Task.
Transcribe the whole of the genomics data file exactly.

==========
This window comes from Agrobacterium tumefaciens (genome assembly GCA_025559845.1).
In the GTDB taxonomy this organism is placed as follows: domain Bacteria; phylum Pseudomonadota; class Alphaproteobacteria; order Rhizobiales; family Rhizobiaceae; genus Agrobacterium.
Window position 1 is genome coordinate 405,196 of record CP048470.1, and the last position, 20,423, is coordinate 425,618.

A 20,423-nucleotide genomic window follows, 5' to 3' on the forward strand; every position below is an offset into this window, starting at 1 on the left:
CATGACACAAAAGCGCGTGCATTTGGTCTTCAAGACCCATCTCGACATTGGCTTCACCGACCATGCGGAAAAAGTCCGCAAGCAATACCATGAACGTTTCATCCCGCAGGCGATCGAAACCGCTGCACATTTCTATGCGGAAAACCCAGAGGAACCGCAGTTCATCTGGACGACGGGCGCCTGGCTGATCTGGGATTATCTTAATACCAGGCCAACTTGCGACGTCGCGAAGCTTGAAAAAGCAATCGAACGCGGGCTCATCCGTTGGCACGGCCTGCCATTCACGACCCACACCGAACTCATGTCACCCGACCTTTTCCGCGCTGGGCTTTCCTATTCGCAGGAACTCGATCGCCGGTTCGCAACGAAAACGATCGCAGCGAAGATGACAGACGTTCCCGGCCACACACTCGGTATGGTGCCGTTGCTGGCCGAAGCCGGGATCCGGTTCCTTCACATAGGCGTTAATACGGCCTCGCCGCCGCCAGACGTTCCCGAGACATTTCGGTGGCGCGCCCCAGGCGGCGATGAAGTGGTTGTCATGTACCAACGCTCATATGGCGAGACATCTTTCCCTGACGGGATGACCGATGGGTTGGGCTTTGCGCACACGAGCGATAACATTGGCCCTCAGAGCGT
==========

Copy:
This window comes from Agrobacterium tumefaciens (genome assembly GCA_025559845.1).
In the GTDB taxonomy this organism is placed as follows: domain Bacteria; phylum Pseudomonadota; class Alphaproteobacteria; order Rhizobiales; family Rhizobiaceae; genus Agrobacterium.
Window position 1 is genome coordinate 405,196 of record CP048470.1, and the last position, 20,423, is coordinate 425,618.

A 20,423-nucleotide genomic window follows, 5' to 3' on the forward strand; every position below is an offset into this window, starting at 1 on the left:
CATGACACAAAAGCGCGTGCATTTGGTCTTCAAGACCCATCTCGACATTGGCTTCACCGACCATGCGGAAAAAGTCCGCAAGCAATACCATGAACGTTTCATCCCGCAGGCGATCGAAACCGCTGCACATTTCTATGCGGAAAACCCAGAGGAACCGCAGTTCATCTGGACGACGGGCGCCTGGCTGATCTGGGATTATCTTAATACCAGGCCAACTTGCGACGTCGCGAAGCTTGAAAAAGCAATCGAACGCGGGCTCATCCGTTGGCACGGCCTGCCATTCACGACCCACACCGAACTCATGTCACCCGACCTTTTCCGCGCTGGGCTTTCCTATTCGCAGGAACTCGATCGCCGGTTCGCAACGAAAACGATCGCAGCGAAGATGACAGACGTTCCCGGCCACACACTCGGTATGGTGCCGTTGCTGGCCGAAGCCGGGATCCGGTTCCTTCACATAGGCGTTAATACGGCCTCGCCGCCGCCAGACGTTCCCGAGACATTTCGGTGGCGCGCCCCAGGCGGCGATGAAGTGGTTGTCATGTACCAACGCTCATATGGCGAGACATCTTTCCCTGACGGGATGACCGATGGGTTGGGCTTTGCGCACACGAGCGATAACATTGGCCCTCAGAGCGT